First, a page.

●From Shin-Yurigaoka Station(Track #1) to Tsurukawa Station by train (Odakyu Line) 5-6 min (second station) 160JPY(cash only).
●From Odakyu Machida Station( Track #4) to Tsurukawa Station by train (Odakyu Line) 5-6 min (second station) 160JPY (cash only).
●From Tsurukawa Station to Wako University
Taxi 10min 920-1020 JPY (card or cash). (Exit Tsurukawa Station North entrance and turn right to taxi station
Walk (free) About 15 min
(Exit Tsurukawa Station South entrance and walk along the river and so on: See the map below)
2020 CPCEA will be held in a single plenary session, without parallel sessions. Every conference participant will be strongly encouraged to attend every presentation and to share relevant thoughts, views and experiences in post-presentation discussions.
Submission of paper proposals
Please submit proposals for conference presentations by email as MS Word attachments, including the title, a 250-word abstract and brief biographical information, by November 15th 2019 to: Yasuhiro Igarashi (firstname.lastname@example.org) with 'Submission for 2020CPCEA' in the subject line.
Free, except for lunch expenses (TBA). The conference is supported by Wako University and the Critical Psychology Colloquium of the Japanese Psychological Association.
Who should participate?
Those interested in the progressive development of critical psychology in East Asia are welcome wherever they come from around the world. Researchers and students regardless of discipline and non-academics who have an interest in critical psychology will all be warmly welcomed. It is hoped that new approaches and practices to tackle both the problems from which psychology suffers and the problems from which others suffer because of psychology, will be illuminated by close exchanges by conference participants.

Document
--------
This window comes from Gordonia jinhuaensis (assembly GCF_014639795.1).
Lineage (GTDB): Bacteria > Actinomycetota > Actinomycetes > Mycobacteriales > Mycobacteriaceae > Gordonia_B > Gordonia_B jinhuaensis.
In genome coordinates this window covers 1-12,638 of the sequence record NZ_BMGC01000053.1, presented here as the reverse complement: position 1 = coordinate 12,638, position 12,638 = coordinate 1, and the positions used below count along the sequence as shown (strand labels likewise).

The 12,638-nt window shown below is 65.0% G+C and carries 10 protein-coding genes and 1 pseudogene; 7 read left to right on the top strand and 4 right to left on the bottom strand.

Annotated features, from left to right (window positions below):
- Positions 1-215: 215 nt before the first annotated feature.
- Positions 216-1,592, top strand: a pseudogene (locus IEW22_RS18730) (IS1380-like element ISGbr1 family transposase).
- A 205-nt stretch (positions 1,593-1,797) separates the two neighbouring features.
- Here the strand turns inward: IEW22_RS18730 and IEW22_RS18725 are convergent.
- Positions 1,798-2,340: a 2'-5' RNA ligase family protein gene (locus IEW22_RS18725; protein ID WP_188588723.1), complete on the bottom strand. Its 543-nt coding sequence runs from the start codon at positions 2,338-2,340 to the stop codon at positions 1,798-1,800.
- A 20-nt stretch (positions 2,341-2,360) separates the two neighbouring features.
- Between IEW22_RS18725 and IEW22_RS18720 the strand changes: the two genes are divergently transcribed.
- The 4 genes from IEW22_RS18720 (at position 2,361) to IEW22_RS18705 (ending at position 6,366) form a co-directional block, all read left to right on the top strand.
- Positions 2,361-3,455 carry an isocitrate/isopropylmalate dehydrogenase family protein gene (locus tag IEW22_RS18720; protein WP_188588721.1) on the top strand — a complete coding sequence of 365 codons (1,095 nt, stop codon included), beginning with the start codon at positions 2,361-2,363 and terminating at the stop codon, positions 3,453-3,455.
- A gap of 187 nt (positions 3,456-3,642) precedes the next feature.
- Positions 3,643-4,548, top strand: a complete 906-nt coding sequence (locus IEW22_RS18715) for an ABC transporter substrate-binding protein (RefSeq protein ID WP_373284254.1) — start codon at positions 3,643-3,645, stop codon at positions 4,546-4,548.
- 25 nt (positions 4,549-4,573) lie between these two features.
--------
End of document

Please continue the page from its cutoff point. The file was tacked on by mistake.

Publication of conference presentations
Papers presented at the conference can be published in a Special Issue of Annual Review of Critical Psychology which will be devoted to the conference.
Suggested readings on critical psychology in East Asia:
Bo Wang. (2013). Working at the Borders: Reconstructing the History of Chinese Psychology from the Perspective of Critical Psychology. Annual Review of Critical Psychology 10. (https://discourseunit.com/annual-review/10-2013/ )
Fu Wai. (2013). Critical Psychology is not psychology: an essay from the perspective of an ancient Chinese philosopher Gongsun Longzi written by a so-called Hong Kong psychologist. Annual Review of Critical Psychology, vol. 10. (https://discourseunit.com/annual-review/10-2013/ )
Zhipeng Gao. (2013). The Emergence of Modern Psychology in China, 1876 – 1929. Annual Review of Critical Psychology, vol.10. (https://discourseunit.com/annual-review/10-2013/ )
Yasuhiro Igarashi. (2006). Role of Critical Psychology in Japan: Protest Against Positivistic Psychology and Search for New Knowledge of the Mind. Annual Review of Critical Psychology, vol.5. (https://discourseunit.com/annual-review/5-2006/ )
Yasuhiro Igarashi, Atsuko Aono, Tin Tin Htun, Satoshi Suzuki, & Hajime Tanabe. (2013). Critical Psychology in Japan: Voices for change. Annual Review of Critical Psychology, vol.10. (https://discourseunit.com/annual-review/10-2013/ )
Conference Organizing Committee:
Yasuhiro Igarashi, Yamano College of Aesthetics, Japan. Chair. (Email: yigarashi (at) yamano.ac.jp )
Takehiko Ito, Wako University, Japan. (Email: take (at) wako.ac.jp )
Fu Wai, Hong Kong Shue Yan University, Hong Kong. (Email: wfu (at) hksyu.edu )
David Fryer, University of Queensland, Australia. (d.fryer (at) uq.edu.au )
Please contact a member of the organizing committee if you want more information about the conference.